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Автор Элена Ферранте

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Europa Editions

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This book is a work of fiction. Any references to historical events, real people, or real locales are used fictitiously.

Copyright © 2011-2015 by Edizioni E/O

First publication 2015 by Europa Editions

Translation by Ann Goldstein

Original Title: L’amica geniale

Translation copyright © 2012-2015 by Europa Editions

All rights reserved, including the right of reproduction in whole or in part in any form.

Cover Art by Emanuele Ragnisco

www.mekkanografici.com

ISBN 9781609453282

Elena Ferrante

THE NEAPOLITAN NOVELS

BOXED SET

Translated from the Italian

by Ann Goldstein

P

RAISE FOR

E

LENA

F

ERRANTE’S

N

EAPOLITAN

N

OVELS

FROM THE UNITED STATES

“Ferrante’s writing is so unencumbered, so natural, and yet so lovely, brazen, and flush. The constancy of detail and the pacing that zips and skips then slows to a real-time crawl have an almost psychic effect, bringing you deeply into synchronicity with the discomforts and urgency of the characters’ emotions. Ferrante is unlike other writers—not because she’s innovative, but rather because she’s unselfconscious and brutally, diligently honest.”

—Minna Proctor, Bookforum

“Everyone should read anything with Ferrante’s name on it.”

The Boston Globe

“In these bold, gorgeous, relentless novels, Ferrante traces the deep connections between the political and the domestic. This is a new version of the way we live now—one we need, one told brilliantly, by a woman.”

—Roxana Robinson, The New York Times Book Review

“An intoxicatingly furious portrait of enmeshed friends Lila and Elena, bright and passionate girls from a raucous neighborhood in world-class Naples. Ferrante writes with such aggression and unnerving psychological insight about the messy complexity of female friendship that the real world can drop away when you’re reading her.”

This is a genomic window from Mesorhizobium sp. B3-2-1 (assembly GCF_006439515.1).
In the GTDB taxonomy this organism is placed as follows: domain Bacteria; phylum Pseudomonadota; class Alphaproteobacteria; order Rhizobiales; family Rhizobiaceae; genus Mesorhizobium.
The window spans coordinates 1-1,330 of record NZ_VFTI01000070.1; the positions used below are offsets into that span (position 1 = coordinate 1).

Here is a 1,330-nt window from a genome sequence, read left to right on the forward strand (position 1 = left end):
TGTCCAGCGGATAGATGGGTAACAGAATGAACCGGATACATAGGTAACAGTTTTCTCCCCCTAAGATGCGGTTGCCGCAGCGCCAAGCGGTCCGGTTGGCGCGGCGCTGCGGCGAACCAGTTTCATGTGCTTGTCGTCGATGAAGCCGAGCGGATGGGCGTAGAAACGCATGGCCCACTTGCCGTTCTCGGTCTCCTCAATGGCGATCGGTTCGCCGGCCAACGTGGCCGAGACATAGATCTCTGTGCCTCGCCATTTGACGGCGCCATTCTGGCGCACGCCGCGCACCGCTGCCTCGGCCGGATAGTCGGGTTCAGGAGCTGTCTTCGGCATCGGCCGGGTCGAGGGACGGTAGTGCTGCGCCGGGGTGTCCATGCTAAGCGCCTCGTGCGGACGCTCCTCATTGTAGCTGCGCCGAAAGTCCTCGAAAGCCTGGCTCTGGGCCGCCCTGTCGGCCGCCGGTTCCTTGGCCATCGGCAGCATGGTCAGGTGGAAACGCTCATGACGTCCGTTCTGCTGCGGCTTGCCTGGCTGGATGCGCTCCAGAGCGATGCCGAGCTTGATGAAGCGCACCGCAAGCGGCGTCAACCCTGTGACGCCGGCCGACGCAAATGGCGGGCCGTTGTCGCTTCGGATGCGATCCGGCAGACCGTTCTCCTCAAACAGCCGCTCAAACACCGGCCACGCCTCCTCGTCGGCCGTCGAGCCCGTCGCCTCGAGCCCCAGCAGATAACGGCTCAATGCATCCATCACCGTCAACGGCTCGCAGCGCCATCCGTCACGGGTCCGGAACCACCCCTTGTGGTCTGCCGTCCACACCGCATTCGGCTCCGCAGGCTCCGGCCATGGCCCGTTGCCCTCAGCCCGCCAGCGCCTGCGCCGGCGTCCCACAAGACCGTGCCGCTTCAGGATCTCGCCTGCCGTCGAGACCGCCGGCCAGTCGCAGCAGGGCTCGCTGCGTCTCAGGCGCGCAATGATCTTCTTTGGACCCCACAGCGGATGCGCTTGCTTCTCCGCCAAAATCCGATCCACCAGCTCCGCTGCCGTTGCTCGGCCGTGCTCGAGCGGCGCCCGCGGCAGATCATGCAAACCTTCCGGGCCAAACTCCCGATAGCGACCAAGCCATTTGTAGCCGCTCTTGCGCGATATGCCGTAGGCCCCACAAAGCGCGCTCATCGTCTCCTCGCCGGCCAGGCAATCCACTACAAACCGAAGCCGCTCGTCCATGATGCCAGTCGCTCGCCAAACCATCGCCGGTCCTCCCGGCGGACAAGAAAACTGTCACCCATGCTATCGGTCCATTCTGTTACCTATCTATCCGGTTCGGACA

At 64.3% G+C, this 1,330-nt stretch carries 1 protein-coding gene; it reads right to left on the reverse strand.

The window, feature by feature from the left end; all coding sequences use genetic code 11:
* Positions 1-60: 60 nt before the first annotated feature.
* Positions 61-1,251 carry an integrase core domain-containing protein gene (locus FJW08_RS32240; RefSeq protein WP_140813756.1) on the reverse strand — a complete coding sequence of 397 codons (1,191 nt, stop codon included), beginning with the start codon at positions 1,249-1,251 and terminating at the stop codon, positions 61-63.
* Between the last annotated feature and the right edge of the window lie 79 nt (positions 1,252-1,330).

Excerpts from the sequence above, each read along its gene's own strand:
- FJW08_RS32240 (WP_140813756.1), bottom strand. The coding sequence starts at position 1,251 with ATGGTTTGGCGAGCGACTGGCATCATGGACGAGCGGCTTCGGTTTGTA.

Entertainment Weekly

“Ferrante can do a woman’s interior dialogue like no one else, with a ferocity that is shockingly honest, unnervingly blunt.”

Booklist

“Elena Ferrante’s gutsy and compulsively readable new novel, the first of a quartet, is a terrific entry point for Americans unfamiliar with the famously reclusive writer, whose go-for-broke tales of women’s shadow selves—those ambivalent mothers and seething divorcées too complex or unseemly for polite society (and most literary fiction, for that matter)—shimmer with Balzacian human detail and subtle psychological suspense . . . The Neapolitan novels offer one of the more nuanced portraits of feminine friendship in recent memory—from the make-up and break-up quarrels of young girls to the way in which we carefully define ourselves against each other as teens—Ferrante wisely balances her memoir-like emotional authenticity with a wry sociological understanding of a society on the verge of dramatic change.”

—Megan O’Grady, Vogue

“Elena Ferrante will blow you away.”

—Alice Sebold

“An engrossing, wildly original contemporary epic about the demonic power of human (and particularly female) creativity checked by the forces of history and society.”

The Los Angeles Review of Books

My Brilliant Friend is a sweeping family-centered epic that encompasses issues of loyalty, love, and a transforming Europe. This gorgeous novel should bring a host of new readers to one of Italy’s most acclaimed authors.”

The Barnes and Noble Review

“[Ferrante’s Neapolitan Novels] don’t merely offer a teeming vision of working-class Naples, with its cobblers and professors, communists and mobbed-up businessmen, womanizing poets and downtrodden wives; they present one of modern fiction’s richest portraits of a friendship.”

—John Powers, “Fresh Air”, NPR

“Ferrante tackles girlhood and friendship with amazing force.”

—Gwyneth Paltrow

“Ferrante draws an indelible picture of the city’s mean streets and the poverty, violence and sameness of lives lived in the same place forever . . . She is a fierce writer.”

Shelf Awareness

“Ferrante transforms the love, separation and reunion of two poor urban girls into the general tragedy of their city.”

The New York Times